Miller RH et al. 2005 "The value of electronic health records in solo or small group practices."

Miller RH, West C, Brown TM, et al. The value of electronic health records in solo or small group practices. Health Aff 2005;24(5):1127.
"We conducted case studies of fourteen solo or small-group primary care practices using electronic health record (EHR) software from two vendors. Initial EHR costs averaged $44,000 per full-time-equivalent (FTE) provider, and ongoing costs averaged $8,500 per provider per year. The average practice paid for its EHR costs in 2.5 years and profited handsomely after that; however, some practices could not cover costs quickly, most providers spent more time at work initially, and some practices experienced substantial financial risks. Policies should be designed to provide incentives and support services to help practices improve the quality of their care by using EHRs."

To describe the implementation of an electronic health record in "early adopter" solo and small group primary care practices.

Type Clinic
Primary care
Small and/or medium
Other Information
"The fourteen practices averaged 3.3 FTE billing providers, ranging from one to six FTEs. They averaged 2.5 FTE physicians and 0.8 FTE mid-level billing providers," such as nurse practitioners or physician assistants.
Type of Health IT
Electronic health records (EHR)
Type of Health IT Functions
"Eleven practices had tightly integrated their EHRs into their practice management systems, which handled practice billing and patient scheduling; demographic data flowed from this system to the EHR, and clinical data for billing flowed from the EHR to the management system. Three practices had no such data exchange ... Virtually all providers used the EHR for most common tasks, including prescribing, documenting, viewing, and within practice messaging, and almost all used it to assist in billing. Providers typically used templates (electronic forms) to document activities; they also used electronic forms to generate prescription and lab orders that were printed out for patients. Transcription was rare, and ten practices no longer routinely pulled paper charts. Few practices used the EHR for reporting (patient lists or provider performance), patient-provider communication, or communication from providers in the practice to those outside it."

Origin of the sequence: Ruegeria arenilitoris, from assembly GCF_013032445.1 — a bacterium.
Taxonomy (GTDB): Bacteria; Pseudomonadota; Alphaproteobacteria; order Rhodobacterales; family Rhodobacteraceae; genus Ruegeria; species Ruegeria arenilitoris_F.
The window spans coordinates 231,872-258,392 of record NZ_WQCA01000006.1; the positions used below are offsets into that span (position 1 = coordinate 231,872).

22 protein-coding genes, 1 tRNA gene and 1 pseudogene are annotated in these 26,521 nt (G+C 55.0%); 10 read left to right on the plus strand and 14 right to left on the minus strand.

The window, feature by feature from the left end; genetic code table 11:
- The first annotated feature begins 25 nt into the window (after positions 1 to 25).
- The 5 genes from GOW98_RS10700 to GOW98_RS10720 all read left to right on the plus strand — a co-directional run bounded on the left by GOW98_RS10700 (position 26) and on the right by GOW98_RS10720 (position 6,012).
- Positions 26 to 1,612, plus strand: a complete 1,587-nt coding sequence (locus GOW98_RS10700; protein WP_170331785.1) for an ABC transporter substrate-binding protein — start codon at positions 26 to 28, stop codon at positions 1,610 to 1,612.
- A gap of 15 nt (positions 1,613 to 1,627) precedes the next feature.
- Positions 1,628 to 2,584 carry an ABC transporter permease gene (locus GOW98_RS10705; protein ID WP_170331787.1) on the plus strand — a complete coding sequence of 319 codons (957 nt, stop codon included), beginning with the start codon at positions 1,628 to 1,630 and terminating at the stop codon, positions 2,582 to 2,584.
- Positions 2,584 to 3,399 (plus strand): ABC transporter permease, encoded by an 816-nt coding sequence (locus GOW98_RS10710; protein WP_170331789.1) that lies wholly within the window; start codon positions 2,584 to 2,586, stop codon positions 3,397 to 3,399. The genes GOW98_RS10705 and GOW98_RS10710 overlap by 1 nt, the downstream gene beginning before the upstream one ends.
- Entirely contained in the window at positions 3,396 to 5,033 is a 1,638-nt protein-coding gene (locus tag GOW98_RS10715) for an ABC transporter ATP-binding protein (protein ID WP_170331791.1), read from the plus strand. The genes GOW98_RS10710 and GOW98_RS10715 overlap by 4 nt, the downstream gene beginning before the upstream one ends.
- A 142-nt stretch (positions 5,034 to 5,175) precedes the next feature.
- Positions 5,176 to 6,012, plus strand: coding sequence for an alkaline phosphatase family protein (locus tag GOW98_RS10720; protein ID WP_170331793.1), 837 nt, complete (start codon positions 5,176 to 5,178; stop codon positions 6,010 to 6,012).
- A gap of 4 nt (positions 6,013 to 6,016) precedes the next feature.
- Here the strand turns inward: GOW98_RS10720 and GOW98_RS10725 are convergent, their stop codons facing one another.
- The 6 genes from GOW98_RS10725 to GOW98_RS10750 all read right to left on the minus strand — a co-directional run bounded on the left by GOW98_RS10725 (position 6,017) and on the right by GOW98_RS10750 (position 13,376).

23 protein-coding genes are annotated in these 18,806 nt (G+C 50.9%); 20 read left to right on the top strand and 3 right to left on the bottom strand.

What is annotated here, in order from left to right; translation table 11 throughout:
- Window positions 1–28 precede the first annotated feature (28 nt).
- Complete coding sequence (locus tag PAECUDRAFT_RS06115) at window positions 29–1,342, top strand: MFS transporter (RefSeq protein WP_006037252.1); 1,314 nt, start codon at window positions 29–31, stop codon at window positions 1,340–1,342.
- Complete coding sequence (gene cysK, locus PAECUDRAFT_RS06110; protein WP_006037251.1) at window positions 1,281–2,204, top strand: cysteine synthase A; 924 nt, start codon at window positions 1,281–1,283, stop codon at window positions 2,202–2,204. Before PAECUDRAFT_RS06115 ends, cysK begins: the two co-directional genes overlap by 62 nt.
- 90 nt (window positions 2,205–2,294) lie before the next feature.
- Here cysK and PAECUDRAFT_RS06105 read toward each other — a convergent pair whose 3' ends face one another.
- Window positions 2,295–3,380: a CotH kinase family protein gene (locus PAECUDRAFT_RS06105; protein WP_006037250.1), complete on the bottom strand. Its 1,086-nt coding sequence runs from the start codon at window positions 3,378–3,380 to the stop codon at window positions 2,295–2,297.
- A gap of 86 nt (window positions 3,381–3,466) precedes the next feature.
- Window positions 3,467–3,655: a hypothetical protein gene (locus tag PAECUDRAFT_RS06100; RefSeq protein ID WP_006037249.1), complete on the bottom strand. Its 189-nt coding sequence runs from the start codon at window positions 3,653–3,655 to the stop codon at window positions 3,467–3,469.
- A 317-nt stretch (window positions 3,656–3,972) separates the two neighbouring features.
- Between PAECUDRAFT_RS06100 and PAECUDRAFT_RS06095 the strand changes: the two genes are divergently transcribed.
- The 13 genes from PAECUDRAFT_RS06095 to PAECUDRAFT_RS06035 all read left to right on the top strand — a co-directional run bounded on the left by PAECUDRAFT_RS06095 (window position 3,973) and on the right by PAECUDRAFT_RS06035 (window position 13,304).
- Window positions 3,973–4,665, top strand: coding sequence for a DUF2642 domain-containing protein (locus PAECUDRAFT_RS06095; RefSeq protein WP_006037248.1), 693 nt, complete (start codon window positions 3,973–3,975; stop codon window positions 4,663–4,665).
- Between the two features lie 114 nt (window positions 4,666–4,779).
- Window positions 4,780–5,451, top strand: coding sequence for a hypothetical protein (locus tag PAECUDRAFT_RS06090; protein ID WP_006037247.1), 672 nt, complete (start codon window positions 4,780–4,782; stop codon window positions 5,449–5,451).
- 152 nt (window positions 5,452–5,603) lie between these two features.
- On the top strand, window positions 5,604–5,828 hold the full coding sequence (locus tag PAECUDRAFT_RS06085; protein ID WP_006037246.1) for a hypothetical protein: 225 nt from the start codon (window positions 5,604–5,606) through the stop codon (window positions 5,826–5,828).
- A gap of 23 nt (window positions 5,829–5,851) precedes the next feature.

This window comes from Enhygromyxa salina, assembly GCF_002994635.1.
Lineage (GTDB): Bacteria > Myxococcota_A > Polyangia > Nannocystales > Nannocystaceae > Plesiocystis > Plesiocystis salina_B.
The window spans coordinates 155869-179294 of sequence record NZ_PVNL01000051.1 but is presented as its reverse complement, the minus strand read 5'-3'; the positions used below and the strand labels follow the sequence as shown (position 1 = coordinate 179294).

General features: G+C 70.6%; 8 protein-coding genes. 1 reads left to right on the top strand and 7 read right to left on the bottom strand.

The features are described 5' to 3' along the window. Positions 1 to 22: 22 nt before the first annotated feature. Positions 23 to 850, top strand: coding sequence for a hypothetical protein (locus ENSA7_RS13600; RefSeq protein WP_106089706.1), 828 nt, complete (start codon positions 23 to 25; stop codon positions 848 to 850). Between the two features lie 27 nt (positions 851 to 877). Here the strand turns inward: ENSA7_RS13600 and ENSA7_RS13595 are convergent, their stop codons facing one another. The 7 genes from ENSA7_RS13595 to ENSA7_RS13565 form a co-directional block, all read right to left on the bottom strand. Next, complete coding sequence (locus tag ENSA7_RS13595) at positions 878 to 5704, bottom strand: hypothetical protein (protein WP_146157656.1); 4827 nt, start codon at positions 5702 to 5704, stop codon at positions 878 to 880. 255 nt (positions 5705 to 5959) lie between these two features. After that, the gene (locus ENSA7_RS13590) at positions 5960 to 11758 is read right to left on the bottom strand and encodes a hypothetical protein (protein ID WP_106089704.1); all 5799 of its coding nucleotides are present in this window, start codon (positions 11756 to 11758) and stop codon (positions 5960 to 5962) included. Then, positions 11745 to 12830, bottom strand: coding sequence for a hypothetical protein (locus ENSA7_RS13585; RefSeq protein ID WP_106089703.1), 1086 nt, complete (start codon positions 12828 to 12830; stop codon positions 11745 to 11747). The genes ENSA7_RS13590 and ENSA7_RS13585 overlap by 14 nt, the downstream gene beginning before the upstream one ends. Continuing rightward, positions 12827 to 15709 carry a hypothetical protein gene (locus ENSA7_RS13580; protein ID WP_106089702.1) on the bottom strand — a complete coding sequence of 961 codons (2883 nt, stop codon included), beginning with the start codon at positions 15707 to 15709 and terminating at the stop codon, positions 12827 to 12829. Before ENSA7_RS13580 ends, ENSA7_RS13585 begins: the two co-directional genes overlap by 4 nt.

Workflow-Related Findings
"Three practices that saw the same number of patients in less time took the gain as more personal time, rather than seeing more patients."
"Providers in most practices particularly liked accessing records from home, which enabled some of them to go home earlier, spend time with family, and then work later in the evening. They also liked being able to immediately access records when on call."
"Although twelve practices reported using some form of computerized reminders beyond drug-related alerts, only five had reminders, set by the practice, for at least one type of chronic care patient (rather than having physicians set reminders for specific patients).... Four practices created lists of at least some patients requiring needed services-for example, diabetics overdue for a glycosylated hemoglobin test-or had a routine way of following up with patients on lists for needing services. Finally, only two practices generated reports on provider performance-both belong to external QI collaboratives."
"Interviewees reported that providers worked longer hours for an average of four months (ranging from one to twelve months), mostly because of the need to enter clinical data during the patient's initial visit after implementation and to become familiar with using the software. EHR physician champions had especially heavy time costs, as they made complementary process changes to improve efficiency and quality-for example, they altered exam room/office procedures, revised templates (forms) to capture needed data, and resolved or prevented some technical difficulties."
Study Design
Only postintervention (no control group)
Study Participants
Physicians and office managers of the 14 solo and small group practices participated.